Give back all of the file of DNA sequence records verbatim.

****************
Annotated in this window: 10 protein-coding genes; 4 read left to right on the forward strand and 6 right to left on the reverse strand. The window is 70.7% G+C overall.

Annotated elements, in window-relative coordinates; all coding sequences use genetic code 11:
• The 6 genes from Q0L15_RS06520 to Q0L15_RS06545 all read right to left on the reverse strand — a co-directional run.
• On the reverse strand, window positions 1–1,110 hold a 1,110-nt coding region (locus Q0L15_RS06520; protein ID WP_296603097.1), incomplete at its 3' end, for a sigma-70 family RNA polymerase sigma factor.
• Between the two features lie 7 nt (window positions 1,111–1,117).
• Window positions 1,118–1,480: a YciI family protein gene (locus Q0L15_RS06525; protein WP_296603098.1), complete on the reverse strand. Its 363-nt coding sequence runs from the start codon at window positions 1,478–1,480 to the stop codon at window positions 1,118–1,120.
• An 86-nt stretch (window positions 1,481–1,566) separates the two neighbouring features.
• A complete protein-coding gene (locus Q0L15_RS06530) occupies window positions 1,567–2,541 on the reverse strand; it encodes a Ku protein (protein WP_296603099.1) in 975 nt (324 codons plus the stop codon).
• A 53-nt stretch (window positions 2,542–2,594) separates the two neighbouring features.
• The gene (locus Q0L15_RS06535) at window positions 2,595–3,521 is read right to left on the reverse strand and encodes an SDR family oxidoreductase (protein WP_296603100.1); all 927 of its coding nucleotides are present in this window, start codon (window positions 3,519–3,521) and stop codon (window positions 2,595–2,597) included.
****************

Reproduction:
Annotated in this window: 10 protein-coding genes; 4 read left to right on the forward strand and 6 right to left on the reverse strand. The window is 70.7% G+C overall.

Annotated elements, in window-relative coordinates; all coding sequences use genetic code 11:
• The 6 genes from Q0L15_RS06520 to Q0L15_RS06545 all read right to left on the reverse strand — a co-directional run.
• On the reverse strand, window positions 1–1,110 hold a 1,110-nt coding region (locus Q0L15_RS06520; protein ID WP_296603097.1), incomplete at its 3' end, for a sigma-70 family RNA polymerase sigma factor.
• Between the two features lie 7 nt (window positions 1,111–1,117).
• Window positions 1,118–1,480: a YciI family protein gene (locus Q0L15_RS06525; protein WP_296603098.1), complete on the reverse strand. Its 363-nt coding sequence runs from the start codon at window positions 1,478–1,480 to the stop codon at window positions 1,118–1,120.
• An 86-nt stretch (window positions 1,481–1,566) separates the two neighbouring features.
• A complete protein-coding gene (locus Q0L15_RS06530) occupies window positions 1,567–2,541 on the reverse strand; it encodes a Ku protein (protein WP_296603099.1) in 975 nt (324 codons plus the stop codon).
• A 53-nt stretch (window positions 2,542–2,594) separates the two neighbouring features.
• The gene (locus Q0L15_RS06535) at window positions 2,595–3,521 is read right to left on the reverse strand and encodes an SDR family oxidoreductase (protein WP_296603100.1); all 927 of its coding nucleotides are present in this window, start codon (window positions 3,519–3,521) and stop codon (window positions 2,595–2,597) included.